Get in touch: send your photos, videos, news & views by texting YORK to 80360 or send an email»
The Lowther pub to reopen following flooding
Landlord Shaun Binns at The Lowther, which is reopening on Friday after a floodwater inundated the York pub six months ago
A RIVERSIDE pub in York which was swamped by floodwaters six months ago will finally reopen fully to customers on Friday night.
The Lowther’s lower bar, furnishings and equipment were wrecked when the River Ouse rose to its highest levels in 12 years last September, following torrential rain up in the Dales.
The pub's flood defences were breached and its pumps overwhelmed, flooding the bar to a depth of about one metre and also inundating the beer cellar, said landlord Shaun Binns. “It was horrendous,” he said.
He said the bar was flooded once more in November, and again in December, forcing the pub to shut over the lucrative Christmas and New Year period. While the upper bar had reopened at times over the six months, Mr Binns said the pub had lost a huge amount of trade.
This followed a very poor summer, when the pub’s outdoor eating and drinking area on the riverbank had been repeatedly flooded.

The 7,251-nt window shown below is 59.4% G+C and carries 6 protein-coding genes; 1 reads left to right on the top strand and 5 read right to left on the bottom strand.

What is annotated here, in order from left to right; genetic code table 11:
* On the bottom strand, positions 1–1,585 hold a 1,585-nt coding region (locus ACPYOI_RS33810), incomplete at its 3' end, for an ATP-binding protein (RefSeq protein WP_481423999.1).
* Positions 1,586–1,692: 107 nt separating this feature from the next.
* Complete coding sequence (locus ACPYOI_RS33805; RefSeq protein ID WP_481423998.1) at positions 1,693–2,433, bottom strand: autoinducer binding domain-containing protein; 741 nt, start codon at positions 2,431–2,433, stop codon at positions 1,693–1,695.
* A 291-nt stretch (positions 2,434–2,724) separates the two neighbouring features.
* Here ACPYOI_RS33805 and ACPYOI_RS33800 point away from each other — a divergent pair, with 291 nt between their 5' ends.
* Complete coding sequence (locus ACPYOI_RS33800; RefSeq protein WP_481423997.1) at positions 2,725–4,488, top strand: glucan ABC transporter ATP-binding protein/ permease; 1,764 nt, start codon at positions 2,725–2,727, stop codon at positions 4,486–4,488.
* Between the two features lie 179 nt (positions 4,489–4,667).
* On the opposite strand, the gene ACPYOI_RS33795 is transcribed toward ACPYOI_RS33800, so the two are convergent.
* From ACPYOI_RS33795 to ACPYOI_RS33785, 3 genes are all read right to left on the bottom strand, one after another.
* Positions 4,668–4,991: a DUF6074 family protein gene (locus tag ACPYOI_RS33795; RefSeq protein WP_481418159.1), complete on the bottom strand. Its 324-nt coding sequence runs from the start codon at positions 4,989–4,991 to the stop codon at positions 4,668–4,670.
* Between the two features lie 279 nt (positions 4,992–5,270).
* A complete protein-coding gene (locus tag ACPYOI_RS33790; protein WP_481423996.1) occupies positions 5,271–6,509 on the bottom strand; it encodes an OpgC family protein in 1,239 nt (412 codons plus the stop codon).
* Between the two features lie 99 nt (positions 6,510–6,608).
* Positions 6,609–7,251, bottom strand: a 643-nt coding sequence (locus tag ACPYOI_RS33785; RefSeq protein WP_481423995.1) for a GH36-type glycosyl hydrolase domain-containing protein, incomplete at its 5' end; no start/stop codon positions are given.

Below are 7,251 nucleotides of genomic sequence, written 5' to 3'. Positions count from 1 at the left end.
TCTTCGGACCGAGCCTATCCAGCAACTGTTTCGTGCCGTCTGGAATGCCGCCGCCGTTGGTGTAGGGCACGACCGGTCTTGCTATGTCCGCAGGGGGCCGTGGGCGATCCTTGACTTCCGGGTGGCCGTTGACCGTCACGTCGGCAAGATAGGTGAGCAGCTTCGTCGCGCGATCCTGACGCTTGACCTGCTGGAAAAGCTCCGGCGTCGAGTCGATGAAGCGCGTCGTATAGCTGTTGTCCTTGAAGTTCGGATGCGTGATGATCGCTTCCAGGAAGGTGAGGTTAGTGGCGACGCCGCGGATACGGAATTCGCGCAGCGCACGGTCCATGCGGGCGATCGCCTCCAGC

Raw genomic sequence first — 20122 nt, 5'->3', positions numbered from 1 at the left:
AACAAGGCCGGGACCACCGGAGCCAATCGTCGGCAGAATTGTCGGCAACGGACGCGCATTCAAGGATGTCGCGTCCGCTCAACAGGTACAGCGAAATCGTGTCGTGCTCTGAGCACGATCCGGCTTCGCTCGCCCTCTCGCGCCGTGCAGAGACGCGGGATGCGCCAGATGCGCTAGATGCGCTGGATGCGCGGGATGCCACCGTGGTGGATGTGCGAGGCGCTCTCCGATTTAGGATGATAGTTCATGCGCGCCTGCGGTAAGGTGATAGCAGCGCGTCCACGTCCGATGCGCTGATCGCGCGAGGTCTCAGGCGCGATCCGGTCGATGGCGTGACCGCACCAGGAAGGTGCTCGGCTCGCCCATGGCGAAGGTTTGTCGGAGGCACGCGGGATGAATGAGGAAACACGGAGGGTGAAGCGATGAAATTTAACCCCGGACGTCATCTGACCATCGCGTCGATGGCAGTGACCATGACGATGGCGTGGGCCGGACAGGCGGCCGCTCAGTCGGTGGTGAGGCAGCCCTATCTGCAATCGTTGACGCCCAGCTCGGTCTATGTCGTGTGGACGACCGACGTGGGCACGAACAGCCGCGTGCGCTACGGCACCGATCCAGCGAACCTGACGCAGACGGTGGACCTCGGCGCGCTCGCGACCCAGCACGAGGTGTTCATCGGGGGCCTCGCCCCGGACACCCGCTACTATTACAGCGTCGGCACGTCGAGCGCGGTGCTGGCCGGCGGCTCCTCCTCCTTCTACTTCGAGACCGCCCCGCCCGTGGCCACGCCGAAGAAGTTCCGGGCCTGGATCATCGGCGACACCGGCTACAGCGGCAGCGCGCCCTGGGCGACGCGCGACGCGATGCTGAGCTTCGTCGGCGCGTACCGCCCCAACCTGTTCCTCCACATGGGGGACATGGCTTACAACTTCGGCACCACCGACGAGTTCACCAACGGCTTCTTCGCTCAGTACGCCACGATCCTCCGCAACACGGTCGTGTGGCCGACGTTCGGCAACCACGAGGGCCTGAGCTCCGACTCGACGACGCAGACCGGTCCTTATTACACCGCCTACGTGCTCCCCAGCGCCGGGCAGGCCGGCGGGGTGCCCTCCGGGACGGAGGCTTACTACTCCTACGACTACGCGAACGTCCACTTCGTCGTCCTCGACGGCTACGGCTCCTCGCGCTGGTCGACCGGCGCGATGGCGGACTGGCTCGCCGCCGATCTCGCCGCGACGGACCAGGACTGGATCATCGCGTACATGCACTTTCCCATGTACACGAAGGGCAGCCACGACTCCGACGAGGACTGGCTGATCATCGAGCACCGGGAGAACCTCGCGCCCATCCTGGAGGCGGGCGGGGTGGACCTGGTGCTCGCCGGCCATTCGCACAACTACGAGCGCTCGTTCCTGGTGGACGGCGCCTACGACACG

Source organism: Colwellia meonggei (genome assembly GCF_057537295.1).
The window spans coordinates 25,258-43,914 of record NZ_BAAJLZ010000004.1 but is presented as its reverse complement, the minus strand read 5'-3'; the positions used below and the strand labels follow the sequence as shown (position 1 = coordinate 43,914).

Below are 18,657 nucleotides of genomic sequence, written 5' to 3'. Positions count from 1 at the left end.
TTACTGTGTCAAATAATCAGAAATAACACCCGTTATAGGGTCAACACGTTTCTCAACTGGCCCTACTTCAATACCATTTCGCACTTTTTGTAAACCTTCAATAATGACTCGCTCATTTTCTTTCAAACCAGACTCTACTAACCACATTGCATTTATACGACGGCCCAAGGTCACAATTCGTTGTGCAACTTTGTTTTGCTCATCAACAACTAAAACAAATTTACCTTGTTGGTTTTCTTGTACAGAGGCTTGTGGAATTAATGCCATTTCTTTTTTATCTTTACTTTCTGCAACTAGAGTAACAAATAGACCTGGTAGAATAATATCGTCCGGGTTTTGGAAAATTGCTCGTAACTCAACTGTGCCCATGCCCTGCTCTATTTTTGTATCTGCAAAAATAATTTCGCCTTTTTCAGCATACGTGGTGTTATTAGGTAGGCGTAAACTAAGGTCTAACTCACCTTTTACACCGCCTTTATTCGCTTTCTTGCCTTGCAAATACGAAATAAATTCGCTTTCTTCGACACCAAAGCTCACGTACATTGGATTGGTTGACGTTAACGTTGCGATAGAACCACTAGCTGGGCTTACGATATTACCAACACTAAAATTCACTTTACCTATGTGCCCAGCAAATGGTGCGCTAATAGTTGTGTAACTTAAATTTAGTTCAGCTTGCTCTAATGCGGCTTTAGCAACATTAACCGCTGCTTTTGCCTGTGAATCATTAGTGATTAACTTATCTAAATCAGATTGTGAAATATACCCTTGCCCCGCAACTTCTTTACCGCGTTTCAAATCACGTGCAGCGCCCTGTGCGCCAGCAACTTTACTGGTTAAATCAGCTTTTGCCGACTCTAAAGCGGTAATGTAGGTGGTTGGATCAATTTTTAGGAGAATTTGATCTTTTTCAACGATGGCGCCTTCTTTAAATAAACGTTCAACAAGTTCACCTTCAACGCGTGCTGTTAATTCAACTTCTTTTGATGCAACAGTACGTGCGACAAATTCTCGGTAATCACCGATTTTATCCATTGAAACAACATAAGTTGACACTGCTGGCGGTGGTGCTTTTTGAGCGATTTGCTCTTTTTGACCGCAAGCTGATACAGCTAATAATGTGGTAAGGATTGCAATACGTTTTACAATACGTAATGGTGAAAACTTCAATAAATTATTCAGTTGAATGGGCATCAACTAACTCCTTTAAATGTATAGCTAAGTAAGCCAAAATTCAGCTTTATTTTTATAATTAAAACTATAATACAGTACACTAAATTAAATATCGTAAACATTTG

He said the total cost of the flooding had come to about £390,000, and while insurers had picked up the £250,000 bill for building repairs, a separate firm of insurers had gone into administration just before the remaining claim for £140,000 was submitted, and he had so far had to meet all of this bill.
He said workmen were yesterday completing the finishing touches to a massive refurbishment which would make the Lowther much more flood resilient in future.
The flood barriers would be raised to a higher level and pumps strengthened, and, if floodwaters did get in again, there were stone flagged floors and bare brick walls which could be quickly cleaned up after the waters had receded, allowing the pub to re-open within a week or so. Bar seating could also be quickly removed and taken to a higher place above the flood levels.
Now he was hoping for a dry, warm summer, which would attract all the regulars back as well as tourists.